Sox Not Favored to Win? Good!

As the 1998 season opens, most preseason analysts foresee a third-place finish for the Red Sox. Believe it or not, this is good news. Since 1947 the Sox have won six pennants or division titles when picked to finish third or lower, but have lost all five races they were expected to win.

To test the accuracy of preseason predictions, I compared the final standings to the spring poll of several hundred baseball writers conducted for many years by the Sporting News. Over 54 years of preseason picks (1928-29, 1932, 1934-41, 1947-84, 1986, 1988-92), the writers correctly forecast only 57 of 150 pennants and divisional titles, or 38%.

Before divisional play, the writers correctly forecast the AL pennant winner 14 times in 33 years. This is better than the four correct picks expected from random guessing -- but the writers would have been right 22 times if they had simply picked the Yankees every year. Divisional play should have improved the writers’ accuracy, but even with only six or seven teams to choose from, they guessed right just 37% of the time.

The Red Sox have done their part to increase the error rate. After their 1946 title, the writers picked the Sox to win four of the next five pennants. The Yankees won all four. The writers also expected the 1976 Sox to repeat; they finished third, fourteen games behind the Yankees. (Notice a pattern here? Somewhere Harry Frazee is laughing.)

On the brighter side, the 1967 “Impossible Dream” Sox won even though the writers had consigned them to ninth place. None of the 254 respondents thought they’d finish higher than fourth, and only five picked them as high as sixth. The ‘67 Sox are one of four teams -- along with the 1961 Reds, 1969 Mets and the 1991 Twins -- to win the pennant even though no writers had thought they would win. The last two capped their miracle seasons by winning the World Series.

Other recent Sox winners also received little respect in the preseason polls. In 1986, the writers thought the Sox would finish fifth in the AL East, with only six of 210 voters correctly forecasting the division title. The Sox were picked for third in 1975 (seven of 258 first-place votes), 1988 (21 of 204) and 1990 (18 of 184). The Sporting News had discontinued its survey by the time of the Sox’ last pennant in 1995, but that team, too, was expected to finish third or fourth.

So what does this mean? The pennant races are so hard to predict because major league teams are so evenly balanced. In most years the best clubs win about 60% of the time. The worst win about 40%. About once a decade a juggernaut wins two-thirds its games, and even those teams often stumble in the postseason. The 1954 Indians went 111-43 in the regular season, but 0-4 against the New York Giants in the World Series -- and we all remember how close the 1986 Mets (108-54) came to losing that Series.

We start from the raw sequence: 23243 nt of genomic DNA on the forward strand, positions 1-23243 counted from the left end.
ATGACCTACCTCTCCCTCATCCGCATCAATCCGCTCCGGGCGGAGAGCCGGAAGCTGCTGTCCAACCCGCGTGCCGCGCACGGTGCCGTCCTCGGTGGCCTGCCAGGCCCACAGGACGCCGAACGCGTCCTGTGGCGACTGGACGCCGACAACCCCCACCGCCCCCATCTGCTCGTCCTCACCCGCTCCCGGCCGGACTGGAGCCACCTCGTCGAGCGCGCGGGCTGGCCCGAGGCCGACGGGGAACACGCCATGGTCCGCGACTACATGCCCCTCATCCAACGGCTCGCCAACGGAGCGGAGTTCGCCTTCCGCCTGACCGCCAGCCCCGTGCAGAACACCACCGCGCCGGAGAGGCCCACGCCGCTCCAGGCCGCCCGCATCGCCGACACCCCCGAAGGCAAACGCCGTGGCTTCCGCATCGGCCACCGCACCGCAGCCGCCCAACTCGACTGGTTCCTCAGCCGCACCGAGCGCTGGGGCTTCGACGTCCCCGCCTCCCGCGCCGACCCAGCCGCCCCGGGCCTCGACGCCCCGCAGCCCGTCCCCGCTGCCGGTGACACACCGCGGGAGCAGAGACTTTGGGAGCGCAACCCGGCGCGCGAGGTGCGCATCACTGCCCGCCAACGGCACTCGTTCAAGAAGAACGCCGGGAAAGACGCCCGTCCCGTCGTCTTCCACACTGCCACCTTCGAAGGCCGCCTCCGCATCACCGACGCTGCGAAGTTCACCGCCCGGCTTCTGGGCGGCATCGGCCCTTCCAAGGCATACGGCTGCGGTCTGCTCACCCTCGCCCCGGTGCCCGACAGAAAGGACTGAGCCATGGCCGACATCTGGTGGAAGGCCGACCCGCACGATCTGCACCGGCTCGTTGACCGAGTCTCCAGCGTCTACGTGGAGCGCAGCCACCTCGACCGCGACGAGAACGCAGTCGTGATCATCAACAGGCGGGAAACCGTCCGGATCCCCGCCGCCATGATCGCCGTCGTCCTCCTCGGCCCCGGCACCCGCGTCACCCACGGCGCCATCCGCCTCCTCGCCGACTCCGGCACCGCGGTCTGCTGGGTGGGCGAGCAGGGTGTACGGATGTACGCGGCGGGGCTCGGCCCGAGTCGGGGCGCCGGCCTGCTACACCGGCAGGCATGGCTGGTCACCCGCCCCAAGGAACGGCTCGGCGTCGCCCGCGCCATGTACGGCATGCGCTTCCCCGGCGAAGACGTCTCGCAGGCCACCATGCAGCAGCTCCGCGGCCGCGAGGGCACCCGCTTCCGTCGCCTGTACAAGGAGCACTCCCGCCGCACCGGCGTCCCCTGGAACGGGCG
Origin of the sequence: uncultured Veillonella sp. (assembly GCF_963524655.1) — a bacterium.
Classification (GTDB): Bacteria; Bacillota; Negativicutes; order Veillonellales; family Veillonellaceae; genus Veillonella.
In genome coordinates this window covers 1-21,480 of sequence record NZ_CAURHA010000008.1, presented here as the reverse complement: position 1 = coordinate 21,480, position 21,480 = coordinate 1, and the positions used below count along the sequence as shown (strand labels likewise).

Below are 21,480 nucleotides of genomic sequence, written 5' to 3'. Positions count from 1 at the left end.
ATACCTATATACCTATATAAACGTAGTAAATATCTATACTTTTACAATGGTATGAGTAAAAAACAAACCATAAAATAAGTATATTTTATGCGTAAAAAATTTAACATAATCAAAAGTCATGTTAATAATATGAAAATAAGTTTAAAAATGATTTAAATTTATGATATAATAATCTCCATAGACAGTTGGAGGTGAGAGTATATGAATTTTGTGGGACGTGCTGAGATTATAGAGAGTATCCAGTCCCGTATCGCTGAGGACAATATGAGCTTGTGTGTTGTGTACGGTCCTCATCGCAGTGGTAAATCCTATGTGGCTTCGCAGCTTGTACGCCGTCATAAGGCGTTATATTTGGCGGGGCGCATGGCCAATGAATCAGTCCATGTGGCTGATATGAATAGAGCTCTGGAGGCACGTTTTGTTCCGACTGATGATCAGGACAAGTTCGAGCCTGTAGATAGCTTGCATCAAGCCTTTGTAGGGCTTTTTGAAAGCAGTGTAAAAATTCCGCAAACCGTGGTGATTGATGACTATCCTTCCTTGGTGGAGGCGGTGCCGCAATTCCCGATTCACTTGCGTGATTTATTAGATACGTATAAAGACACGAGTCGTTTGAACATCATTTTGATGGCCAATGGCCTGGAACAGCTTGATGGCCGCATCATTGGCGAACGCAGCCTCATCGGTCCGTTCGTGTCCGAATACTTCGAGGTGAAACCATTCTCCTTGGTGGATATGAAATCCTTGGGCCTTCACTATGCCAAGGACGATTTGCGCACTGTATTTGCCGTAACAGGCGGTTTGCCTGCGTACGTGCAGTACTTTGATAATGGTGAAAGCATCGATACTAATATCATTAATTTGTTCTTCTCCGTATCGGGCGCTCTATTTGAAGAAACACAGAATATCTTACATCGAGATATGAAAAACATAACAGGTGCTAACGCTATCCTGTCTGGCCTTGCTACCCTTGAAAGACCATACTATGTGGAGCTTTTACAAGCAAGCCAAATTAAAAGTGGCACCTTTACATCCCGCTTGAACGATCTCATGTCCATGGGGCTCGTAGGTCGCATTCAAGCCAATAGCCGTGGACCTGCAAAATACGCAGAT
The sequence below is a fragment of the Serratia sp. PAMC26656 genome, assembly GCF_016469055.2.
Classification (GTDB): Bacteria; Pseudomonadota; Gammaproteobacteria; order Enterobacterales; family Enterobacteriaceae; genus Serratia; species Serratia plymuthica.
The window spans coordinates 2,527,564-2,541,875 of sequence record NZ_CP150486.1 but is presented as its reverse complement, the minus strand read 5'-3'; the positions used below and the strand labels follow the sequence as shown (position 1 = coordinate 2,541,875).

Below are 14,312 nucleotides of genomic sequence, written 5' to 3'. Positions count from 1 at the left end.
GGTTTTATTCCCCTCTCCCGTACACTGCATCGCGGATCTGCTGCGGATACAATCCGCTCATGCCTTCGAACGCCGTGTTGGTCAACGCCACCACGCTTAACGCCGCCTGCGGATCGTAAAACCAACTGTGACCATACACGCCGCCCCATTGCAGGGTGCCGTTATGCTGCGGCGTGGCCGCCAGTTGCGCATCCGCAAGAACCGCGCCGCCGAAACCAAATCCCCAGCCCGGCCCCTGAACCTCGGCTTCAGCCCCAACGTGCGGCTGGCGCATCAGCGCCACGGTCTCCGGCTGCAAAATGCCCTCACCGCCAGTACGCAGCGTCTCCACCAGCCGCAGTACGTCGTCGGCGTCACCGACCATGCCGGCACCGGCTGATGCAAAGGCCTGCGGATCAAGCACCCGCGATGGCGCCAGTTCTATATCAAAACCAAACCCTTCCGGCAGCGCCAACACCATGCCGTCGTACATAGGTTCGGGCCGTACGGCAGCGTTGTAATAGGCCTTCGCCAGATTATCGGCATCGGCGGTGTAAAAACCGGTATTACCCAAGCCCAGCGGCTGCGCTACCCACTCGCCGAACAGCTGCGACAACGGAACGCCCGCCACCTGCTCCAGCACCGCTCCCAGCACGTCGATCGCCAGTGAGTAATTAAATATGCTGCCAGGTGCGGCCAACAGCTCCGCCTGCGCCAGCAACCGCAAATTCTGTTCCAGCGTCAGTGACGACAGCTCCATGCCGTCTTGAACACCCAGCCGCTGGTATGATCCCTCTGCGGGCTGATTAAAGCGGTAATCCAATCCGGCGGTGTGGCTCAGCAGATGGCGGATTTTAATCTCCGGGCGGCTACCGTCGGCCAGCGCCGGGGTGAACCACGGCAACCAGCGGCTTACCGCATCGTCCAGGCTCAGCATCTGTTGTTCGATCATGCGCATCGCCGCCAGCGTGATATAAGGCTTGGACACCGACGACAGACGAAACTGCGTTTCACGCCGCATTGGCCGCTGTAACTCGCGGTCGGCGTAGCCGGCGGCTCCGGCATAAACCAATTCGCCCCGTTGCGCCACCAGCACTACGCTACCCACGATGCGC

Compare this balance to the disparity in other team sports. This year in the NBA, only ten of 28 teams have winning percentages within MLB’s normal .400-to.600 range. Six have won more often than any major league team since the 1954 Indians, while five others are worse than the 1962 Mets. The NFL even rigs its schedule to give division winners tougher opponents the following season, but the same teams still dominate. Who can blame fans of the Sacramento Kings or Atlanta Falcons for giving up?

Baseball’s balance provides hope to fans of even the worst teams. Any club is only a few years from contending (remember when the Indians and Mariners were the laughingstocks of the American League?), and if it catches a few breaks, a bad club can become a contender almost overnight. The 1997 Pirates, likened in March to a mediocre AAA club, battled for the NL Central title into the last week of September. If the Sox can come close to the 20-game improvement which propelled the 1967 edition from ninth place into the World Series, October baseball may return to Fenway in 1998.

Copyright © 1998 Doug Pappas. All rights reserved.
Originally published in the April 1998 issue of Boston Baseball.

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